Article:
At the recent Computational Neuroscience meeting in Berlin, Jim Bower suggested that theoreticians need to have the experience of actually doing some experiments in order to understand the nature of experimental design and data collection (and their limitations). This, of course, is a two-way street, and experimental Neuroscientists need to be familiar with theory related to neuronal systems in order to appreciate the functional significance of the biological systems they study. Certainly, the funding agencies that be are interested in collaborative efforts. So, to what extent should one person attempt to do both theory and experiment? and to what extent should we allow ourselves to specialize and then collaborate with other experts? Perhaps there can be a number of successful strategies... Should we seek the grass on the other side of the fence dividing theory and experiment? or should we specialize in our own pasture?
Jim Bower's response (transplanted from comments):
Unfortunately, I don't think one really has much choice. The separation between experimental and theoretical endevors in physics (which is often taken as a model for everything else these days) is only relatively recent, and depends on the existence of a sold computational framework for the field. We don't have such a framework, although I hope we are in the building process (sometimes I wonder). That process in Physics required scientists who were as familiar with experiment as theory - it is my view that this will be even more the case with biology.
For postdocs there is, however, another and much more practical issue - what configuration is most salable in the market - having supervised many postdocs with now successful careers, and having sat on many faculty search committees (in biology, engineering, computer science AND physics), candidates with experience in both have always been ranked higher than those without (and not only by me). So, my advice given in Berlin and now here, is that if you want to optimize your success in the job market - you should seek both experiences. Which, in my view, also turns out to be the right thing to do to advance our science.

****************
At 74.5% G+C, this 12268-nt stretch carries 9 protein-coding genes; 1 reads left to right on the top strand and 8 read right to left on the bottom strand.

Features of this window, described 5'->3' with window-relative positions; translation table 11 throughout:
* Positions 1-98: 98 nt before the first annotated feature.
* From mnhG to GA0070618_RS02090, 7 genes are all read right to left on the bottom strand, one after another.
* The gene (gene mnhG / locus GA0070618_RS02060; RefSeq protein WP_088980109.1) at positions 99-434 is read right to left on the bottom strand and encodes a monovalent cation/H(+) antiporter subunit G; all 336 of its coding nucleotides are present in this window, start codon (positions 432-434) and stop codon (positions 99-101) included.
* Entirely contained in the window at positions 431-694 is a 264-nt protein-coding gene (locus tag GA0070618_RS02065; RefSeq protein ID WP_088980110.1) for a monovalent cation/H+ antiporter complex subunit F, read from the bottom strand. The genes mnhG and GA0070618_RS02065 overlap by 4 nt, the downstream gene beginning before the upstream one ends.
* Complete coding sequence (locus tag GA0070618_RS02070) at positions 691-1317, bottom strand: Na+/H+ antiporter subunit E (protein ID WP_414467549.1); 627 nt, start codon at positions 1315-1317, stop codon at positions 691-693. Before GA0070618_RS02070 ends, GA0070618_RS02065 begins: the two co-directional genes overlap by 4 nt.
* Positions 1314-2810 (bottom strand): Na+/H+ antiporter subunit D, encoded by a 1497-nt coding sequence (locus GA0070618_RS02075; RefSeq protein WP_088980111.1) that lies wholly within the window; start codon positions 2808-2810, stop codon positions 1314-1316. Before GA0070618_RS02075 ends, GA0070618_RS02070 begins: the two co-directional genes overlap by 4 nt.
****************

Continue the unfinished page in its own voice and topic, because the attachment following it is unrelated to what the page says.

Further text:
Last point, when you are a faculty member, one quickly becomes a "master of none" anyway - best to be able to supervise a diverse set of masters = based on one's own diverse training. IMHO
I guess nobody disagrees that some experience in both areas,
experiment and theory, helps to understand the problems each side is
facing and to eventually bring projects closer together.
However, I have seen what was called interdisciplinary research, but
done, to my mind, the wrong way. A well-trained mathematician was
building a rather complicated experimental set-up over about nine
years for his PhD, while a, also well-trained, experimental physicist
was doing theory. Both got it right after some time. Nonetheless, I
suggest to do what you are good at--it might be more than one thing,
though--, and try to merely look over the shoulders of people who do
things you are less good at.
Otherwise you loose valuable time. This would outweighed the benefit,
unfortunately, as far as your academic career is concerned.
So Jim, in his reply, points to an important question: what
configuration is most salable in the market? He is right that
candidates with experience in both fields are ranked higher. But there
is an "if". They are ranked higher, if they are the same age group,
if they are (believed to be) capable to represent the chair they apply
for also in the broad scope needed for teaching, if ...
In short, if most of the other qualifications are the same, it is
a plus to have worked across disciplines.
So the question is what does it outweigh? I can't say, but would be
curious to hear your experience.
Here is another question. What if you are actually really good at
different fields/areas/disciplines? In that case, I really suggest to
work in each these disciplines, but you should be aware of the
side effect that after some point members of faculty search committees
might not know how to frame you.
I, for example, started my career in the field of experimental
physics, but began to complemented this in two directions: by
theoretical methods of nonlinear dynamics and by methods of biomedical
engineering (the engineering approach is different from experimental
physics, plus the biological part). My first post-doc was in a
department of Psychology, and thus I became influenced by
psychophysical methodologies. Than I continued in a clinic of
neurology and now work in an institute of theoretical physics.
Did it any good to me? Well yes. But the important fact, in my case,
was that I almost always worked on a single problem but from using
different methodologies. That made it easy to get funding for I
could use papers from former times to convince the funding agencies.
Also, at some point, I became well respected in my research community
and have lots of contacts. But if you switch both disciplines and
research topics and this even several times, you are in deep troubles
in academia, although you might be very well educated for the world